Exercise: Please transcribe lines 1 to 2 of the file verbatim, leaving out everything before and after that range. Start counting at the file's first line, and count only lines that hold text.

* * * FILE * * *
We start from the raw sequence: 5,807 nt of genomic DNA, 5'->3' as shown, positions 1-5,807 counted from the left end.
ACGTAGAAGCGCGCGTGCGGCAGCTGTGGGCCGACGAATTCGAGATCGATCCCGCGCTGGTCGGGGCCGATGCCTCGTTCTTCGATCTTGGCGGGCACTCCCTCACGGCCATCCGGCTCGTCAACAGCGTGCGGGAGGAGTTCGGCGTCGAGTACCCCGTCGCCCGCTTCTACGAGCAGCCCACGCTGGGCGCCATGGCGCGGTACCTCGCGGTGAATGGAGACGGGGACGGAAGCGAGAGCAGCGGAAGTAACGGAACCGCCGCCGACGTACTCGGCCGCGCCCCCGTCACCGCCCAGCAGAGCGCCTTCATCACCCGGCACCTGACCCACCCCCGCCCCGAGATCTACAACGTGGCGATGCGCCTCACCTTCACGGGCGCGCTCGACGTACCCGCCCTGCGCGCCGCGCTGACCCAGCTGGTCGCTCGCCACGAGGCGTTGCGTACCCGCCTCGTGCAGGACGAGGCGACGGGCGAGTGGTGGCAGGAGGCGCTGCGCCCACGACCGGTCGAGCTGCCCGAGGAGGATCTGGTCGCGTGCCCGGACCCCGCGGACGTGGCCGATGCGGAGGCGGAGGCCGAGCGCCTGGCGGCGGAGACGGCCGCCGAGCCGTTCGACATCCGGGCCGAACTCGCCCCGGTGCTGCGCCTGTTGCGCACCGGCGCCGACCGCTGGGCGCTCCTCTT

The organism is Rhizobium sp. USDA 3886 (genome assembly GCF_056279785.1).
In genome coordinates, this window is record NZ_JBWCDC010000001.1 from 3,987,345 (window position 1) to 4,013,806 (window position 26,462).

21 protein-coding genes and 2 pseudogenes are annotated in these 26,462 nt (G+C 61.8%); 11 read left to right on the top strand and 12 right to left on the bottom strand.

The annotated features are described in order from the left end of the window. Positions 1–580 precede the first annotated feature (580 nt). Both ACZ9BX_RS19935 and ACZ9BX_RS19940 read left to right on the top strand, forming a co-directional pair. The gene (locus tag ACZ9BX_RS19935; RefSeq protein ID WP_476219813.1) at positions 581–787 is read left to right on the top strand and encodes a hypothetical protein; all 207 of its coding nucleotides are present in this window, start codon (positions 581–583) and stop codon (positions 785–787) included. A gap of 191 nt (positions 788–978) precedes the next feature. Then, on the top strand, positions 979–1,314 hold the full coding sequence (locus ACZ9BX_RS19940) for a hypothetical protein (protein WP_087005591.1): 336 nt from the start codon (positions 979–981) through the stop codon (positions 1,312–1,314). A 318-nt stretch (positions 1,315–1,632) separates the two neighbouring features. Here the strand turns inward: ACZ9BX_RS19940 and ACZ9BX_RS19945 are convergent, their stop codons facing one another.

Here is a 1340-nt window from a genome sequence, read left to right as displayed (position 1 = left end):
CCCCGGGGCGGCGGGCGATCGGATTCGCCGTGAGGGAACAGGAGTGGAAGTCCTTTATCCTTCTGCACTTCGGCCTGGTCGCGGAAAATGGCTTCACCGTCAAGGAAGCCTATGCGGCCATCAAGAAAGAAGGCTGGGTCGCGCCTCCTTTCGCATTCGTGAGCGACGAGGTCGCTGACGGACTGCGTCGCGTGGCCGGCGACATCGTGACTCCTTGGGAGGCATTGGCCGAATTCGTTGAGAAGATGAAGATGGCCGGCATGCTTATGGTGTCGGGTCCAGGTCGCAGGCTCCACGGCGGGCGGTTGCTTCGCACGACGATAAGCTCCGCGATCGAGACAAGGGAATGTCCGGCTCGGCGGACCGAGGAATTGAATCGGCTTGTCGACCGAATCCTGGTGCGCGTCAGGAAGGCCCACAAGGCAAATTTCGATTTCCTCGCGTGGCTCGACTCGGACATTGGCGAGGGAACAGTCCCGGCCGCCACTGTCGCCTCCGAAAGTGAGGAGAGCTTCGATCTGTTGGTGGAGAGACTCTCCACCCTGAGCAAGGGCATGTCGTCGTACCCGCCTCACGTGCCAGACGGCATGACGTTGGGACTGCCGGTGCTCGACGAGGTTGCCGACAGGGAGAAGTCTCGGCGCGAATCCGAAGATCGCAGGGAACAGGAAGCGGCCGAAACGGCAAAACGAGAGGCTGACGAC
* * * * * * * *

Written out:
We start from the raw sequence: 5,807 nt of genomic DNA, 5'->3' as shown, positions 1-5,807 counted from the left end.
ACGTAGAAGCGCGCGTGCGGCAGCTGTGGGCCGACGAATTCGAGATCGATCCCGCGCTGGTCGGGGCCGATGCCTCGTTCTTCGATCTTGGCGGGCACTCCCTCACGGCCATCCGGCTCGTCAACAGCGTGCGGGAGGAGTTCGGCGTCGAGTACCCCGTCGCCCGCTTCTACGAGCAGCCCACGCTGGGCGCCATGGCGCGGTACCTCGCGGTGAATGGAGACGGGGACGGAAGCGAGAGCAGCGGAAGTAACGGAACCGCCGCCGACGTACTCGGCCGCGCCCCCGTCACCGCCCAGCAGAGCGCCTTCATCACCCGGCACCTGACCCACCCCCGCCCCGAGATCTACAACGTGGCGATGCGCCTCACCTTCACGGGCGCGCTCGACGTACCCGCCCTGCGCGCCGCGCTGACCCAGCTGGTCGCTCGCCACGAGGCGTTGCGTACCCGCCTCGTGCAGGACGAGGCGACGGGCGAGTGGTGGCAGGAGGCGCTGCGCCCACGACCGGTCGAGCTGCCCGAGGAGGATCTGGTCGCGTGCCCGGACCCCGCGGACGTGGCCGATGCGGAGGCGGAGGCCGAGCGCCTGGCGGCGGAGACGGCCGCCGAGCCGTTCGACATCCGGGCCGAACTCGCCCCGGTGCTGCGCCTGTTGCGCACCGGCGCCGACCGCTGGGCGCTCCTCTT